Say what you will about the countries of the Middle East, they have good antennas for sensing a shift in power relations. None has failed to adjust to the downward direction of American intentions toward their region.

When former president Barack Obama came to office in 2009, he pursued a “pivot to Asia.” This was, above all, “a pivot away from the Middle East,” a region that was then, like now, regarded as having absorbed too many American lives and too much money, for limited returns. Donald Trump, despite his persistent efforts to distinguish himself from his predecessor, has largely followed suit, seeking a drawdown in America’s military presence in the region, often against the preferences of his own officials.

That a conservative publicist who dislikes Obama should approvingly echo his mood toward the Middle East is a good indication that there is a consensus on the matter in America. “[W]e’ve clearly done enough damage fighting our own wars of choice in the Middle East—to the region, to young American soldiers, and to our society. It’s time for America to come home,” wrote Lee Smith in Tablet last April, in a phrase that would have appealed to both Obama and Trump supporters. 

Yet there is something remarkable in such an impulse. Countries don’t usually decide to walk away from regions where their power is paramount. A convincing explanation may have to be sought in psychology as much as in politics, suggesting an equal measure of disappointment and resentment that the Middle East’s people failed to respond to the magnitude of America’s sacrifice. “It’s a troubled place,” Trump said wistfully in describing the region last April, after affirming, “No amount of American blood or treasure can produce lasting peace and security in the Middle East.”

Yet this raises a more pertinent question about how the United States exercises power, and what the guidelines are for this. When Obama came to office, he portrayed himself as a political realist, though in his interactions in the Middle East he seemed to be everything but one. Trump, in turn, in as much as he has put any thought into foreign policy, has sought to underline that he is a transactional president, a man who can make deals away from moral or value-based constraints. Both men share a view that the United States, even if it favors democracy and human rights, can no longer afford to base its policies primarily on advancing such objectives.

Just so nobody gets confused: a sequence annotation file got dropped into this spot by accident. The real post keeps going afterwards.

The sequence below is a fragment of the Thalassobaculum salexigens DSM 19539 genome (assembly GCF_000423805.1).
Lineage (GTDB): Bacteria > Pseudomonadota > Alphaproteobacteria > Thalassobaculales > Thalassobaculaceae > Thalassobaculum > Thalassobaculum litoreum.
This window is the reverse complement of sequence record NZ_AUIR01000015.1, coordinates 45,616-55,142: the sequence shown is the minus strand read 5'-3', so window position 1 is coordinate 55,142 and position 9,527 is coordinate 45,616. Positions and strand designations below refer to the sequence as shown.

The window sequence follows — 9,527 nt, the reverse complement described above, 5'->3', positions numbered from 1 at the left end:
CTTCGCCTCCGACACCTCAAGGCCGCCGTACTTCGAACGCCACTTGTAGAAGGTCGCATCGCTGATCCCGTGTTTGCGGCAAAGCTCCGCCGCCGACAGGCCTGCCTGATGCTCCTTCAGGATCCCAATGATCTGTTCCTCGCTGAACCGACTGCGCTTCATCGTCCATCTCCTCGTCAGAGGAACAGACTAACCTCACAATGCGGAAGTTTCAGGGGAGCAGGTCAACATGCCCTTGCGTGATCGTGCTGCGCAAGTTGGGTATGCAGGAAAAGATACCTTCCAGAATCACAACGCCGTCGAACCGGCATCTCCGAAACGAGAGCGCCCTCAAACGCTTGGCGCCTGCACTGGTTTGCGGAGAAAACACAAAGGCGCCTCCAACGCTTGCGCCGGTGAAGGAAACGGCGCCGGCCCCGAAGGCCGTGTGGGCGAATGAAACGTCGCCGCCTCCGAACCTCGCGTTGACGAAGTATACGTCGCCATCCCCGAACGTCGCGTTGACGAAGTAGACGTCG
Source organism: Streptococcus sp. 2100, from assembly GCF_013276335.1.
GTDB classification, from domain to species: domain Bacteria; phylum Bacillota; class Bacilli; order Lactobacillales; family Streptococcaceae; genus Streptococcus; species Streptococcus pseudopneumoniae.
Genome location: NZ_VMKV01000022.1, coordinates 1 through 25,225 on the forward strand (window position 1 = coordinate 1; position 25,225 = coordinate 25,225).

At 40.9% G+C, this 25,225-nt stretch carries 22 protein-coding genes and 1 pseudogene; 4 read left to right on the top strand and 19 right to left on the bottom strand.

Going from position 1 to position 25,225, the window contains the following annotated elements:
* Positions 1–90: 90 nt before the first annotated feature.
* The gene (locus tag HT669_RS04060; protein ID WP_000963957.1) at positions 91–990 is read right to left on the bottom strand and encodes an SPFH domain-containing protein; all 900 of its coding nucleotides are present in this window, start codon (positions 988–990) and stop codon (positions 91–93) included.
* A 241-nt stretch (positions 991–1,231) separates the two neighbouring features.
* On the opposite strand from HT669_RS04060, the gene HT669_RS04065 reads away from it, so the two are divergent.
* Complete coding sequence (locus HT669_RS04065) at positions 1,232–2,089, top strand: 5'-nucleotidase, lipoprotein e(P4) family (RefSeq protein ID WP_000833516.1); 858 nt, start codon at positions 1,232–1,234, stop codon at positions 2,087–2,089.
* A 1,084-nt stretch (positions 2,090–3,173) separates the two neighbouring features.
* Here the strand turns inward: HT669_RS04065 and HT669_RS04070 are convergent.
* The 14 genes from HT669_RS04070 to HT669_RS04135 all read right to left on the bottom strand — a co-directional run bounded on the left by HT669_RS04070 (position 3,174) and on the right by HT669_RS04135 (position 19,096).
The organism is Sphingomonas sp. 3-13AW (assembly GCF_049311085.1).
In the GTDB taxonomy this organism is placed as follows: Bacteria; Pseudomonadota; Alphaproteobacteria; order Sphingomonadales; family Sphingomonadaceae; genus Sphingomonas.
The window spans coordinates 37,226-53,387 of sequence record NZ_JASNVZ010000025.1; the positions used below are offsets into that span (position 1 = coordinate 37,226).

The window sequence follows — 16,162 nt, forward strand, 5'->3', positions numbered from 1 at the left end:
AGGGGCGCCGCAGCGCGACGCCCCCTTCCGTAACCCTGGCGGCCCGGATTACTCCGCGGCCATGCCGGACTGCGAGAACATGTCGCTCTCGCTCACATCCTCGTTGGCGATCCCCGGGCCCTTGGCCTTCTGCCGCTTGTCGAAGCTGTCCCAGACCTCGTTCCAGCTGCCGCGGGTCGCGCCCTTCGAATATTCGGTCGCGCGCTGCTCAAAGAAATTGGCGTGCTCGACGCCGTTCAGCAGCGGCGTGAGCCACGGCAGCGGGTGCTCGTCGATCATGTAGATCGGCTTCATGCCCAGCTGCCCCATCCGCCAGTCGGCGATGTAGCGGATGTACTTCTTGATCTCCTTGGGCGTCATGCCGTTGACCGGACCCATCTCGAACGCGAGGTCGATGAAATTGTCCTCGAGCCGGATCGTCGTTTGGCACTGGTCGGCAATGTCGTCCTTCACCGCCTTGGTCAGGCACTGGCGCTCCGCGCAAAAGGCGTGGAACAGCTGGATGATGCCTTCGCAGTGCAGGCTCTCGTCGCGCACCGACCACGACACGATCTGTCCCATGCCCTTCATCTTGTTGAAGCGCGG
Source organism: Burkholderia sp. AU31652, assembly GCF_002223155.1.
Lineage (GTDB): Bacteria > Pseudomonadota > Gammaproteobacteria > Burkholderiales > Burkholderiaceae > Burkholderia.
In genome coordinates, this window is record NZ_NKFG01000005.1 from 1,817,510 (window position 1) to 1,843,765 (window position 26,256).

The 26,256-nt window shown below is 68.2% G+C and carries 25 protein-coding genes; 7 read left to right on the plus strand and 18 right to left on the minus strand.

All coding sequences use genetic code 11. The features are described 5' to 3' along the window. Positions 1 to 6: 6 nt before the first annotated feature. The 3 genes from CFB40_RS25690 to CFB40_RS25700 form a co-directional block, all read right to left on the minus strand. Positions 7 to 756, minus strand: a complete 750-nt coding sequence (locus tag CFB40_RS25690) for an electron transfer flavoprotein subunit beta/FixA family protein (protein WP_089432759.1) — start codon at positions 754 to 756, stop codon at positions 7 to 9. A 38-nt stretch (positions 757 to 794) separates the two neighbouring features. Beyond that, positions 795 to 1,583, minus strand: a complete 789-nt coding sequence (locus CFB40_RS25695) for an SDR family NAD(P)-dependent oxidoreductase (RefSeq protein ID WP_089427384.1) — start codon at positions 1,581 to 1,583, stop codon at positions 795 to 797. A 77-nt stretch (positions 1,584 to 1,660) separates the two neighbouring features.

Political scientist Hans Morgenthau explained foreign policy realism in just ten words in his classic Politics Among Nations, writing, “International politics, like all politics, is a struggle for power.” If Morgenthau is correct, then since 2009 the two presidents who expressed a commitment to enhancing American power in the world have also been ones who have surrendered the most power in the Middle East, to America’s detriment.

Not surprisingly, it is genuinely “realistic” countries that have gained. One of them, Russia, has shown none of the hesitancy of the United States, expanding its regional network of relations and placing itself at the very center of numerous Middle Eastern concerns—the Syrian war, America’s nuclear dispute with Iran, Israeli-Iranian tensions, Turkey’s interactions with Damascus, and more. When Russian President Vladimir Putin deployed his forces to Syria in 2015, Washington opposed the move, with Barack Obama publicly stating, “An attempt by Russia and Iran to prop up [Syrian President Bashar] Assad and try to pacify the population is just going to get them stuck in a quagmire and it won’t work.” 

Well, unfortunately, it did work, and not only did Russia sidestep a quagmire, it used Syria as a springboard to regional relevance, while America faded further. Washington’s allies have certainly caught on, with the Saudis and Egyptians opening friendly channels to Moscow; with Israeli Prime Minister Benjamin Netanyahu meeting regularly with Putin over southern Syria; and with Turkish President Recep Tayyip Erdogan speaking frequently to the Russians about developments in northern Syria.

Most Americans may be indifferent to this. If the Russians want the Middle East, they can have it, one imagines them harrumphing. But Putin, for all the sinister brutality of his armed forces in Syria, has had a much more imaginative sense of how to leverage his regional involvement into genuine political power. Perhaps that’s because the Russians always had a clearer sense of what they wanted to achieve in the country and beyond than the Americans, and shied away from giving free, unwanted advice to others. In essence, the Russians may simply have understood power better.  

In his American Diplomacy 1900–1950, George Kennan, the intellectual godfather of containment of the Soviet Union after World War II, wrote how American officials have tended in their remarks on foreign affairs to make grand statements, usually in line with American principles, which have little prospect of being implemented, on matters about which they often care little. This reflected what he called “smugness in American thinking about foreign affairs.” Syria produced one long catalogue of smug American statements on the inevitability of Assad’s downfall and the certain failure of Russian efforts, in a conflict most Americans didn’t seem greatly concerned with. All the while this only underlined the growing futility and lack of direction of America’s position in the Middle East.

Today, there may be relief in the United States that the country is getting rid of its Middle Eastern burden. But the odd thing about power is that it is not a matter of choice: its pursuit is an unavoidable byproduct of inter-state relations, hence the term “realism.” When American officials ignore this, they ignore an essential part of what it means to be a state. They don’t see that what they lose in the Middle East may also be something that their adversaries gain. Even troubled places can be worth fighting for.